How to Freeze Cotija Cheese?
We often ask this question, so it’s worth noting that you have two different options for how to freeze Cotija Cheese.
One of the best ways to freeze your cheese is to shred it into pieces.
You’ll want to do this before you put the cheese in the freezer.
Next, transfer it to an airtight container, remove all of the air from the container and freeze for up to 6 months.
If you would like to skip this step and freeze the whole block of cheese, you should be aware that it will lose moisture during freezing and won’t keep as long.
It will also need to be thawed before you can shred it, so if you’re going to use a whole block of Cotija Cheese, keep this in mind and freeze the cheese shortly before you plan on using it.
Here’s how to freeze Cotija Cheese:
- Wrap the cheese in a double layer of plastic wrap or wax paper, and place it in a resealable bag.
- Squeeze all of the air out of the bag. Make sure you get out as much air as possible from the bag before sealing it shut.
- You can use the vacuum sealer to remove extra air from the bag if you have one.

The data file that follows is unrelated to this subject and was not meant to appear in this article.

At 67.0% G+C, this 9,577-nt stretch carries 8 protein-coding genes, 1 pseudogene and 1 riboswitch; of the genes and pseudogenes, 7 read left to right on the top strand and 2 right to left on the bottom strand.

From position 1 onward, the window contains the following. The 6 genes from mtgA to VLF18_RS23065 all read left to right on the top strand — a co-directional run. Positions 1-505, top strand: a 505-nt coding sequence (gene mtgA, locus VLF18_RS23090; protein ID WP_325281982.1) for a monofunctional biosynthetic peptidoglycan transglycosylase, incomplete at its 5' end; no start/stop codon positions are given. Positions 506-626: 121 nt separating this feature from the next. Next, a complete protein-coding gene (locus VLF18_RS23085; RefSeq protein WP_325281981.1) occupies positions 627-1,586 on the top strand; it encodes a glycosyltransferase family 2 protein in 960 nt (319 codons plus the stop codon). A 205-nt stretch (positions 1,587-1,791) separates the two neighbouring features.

- Place in the freezer until ready to use.
- Write the date on the bag so that you know when it was frozen.
Follow these steps whether you’re freezing Cotija Cheese blocks or shreds.
It is easy to do, and now that you know how to freeze Cotija Cheese, you can stock up at a great price or have more around if you need it for a recipe.
How to Thaw Frozen Cotija Cheese?
Cotija Cheese can be thawed in two ways.
You should never thaw Cotija Cheese at room temperature because it will begin to lose moisture and dry out quickly.
The best way to thaw it is slowly, in the refrigerator overnight or for a few hours if you’re pressed for time.
You can also submerge the block or container of cheese in warm water for about 10 to 15 minutes.
You can then put it back into the fridge and let it sit until completely thawed, or use as directed in your recipe.
Once Cotija Cheese is thawed, it’s a good idea to cook it with something as soon as possible.
It will begin to dry out quickly if not used immediately.
How to Use Thawed Cotija Cheese?
Cotija Cheese is a very versatile ingredient that can be used in many different ways.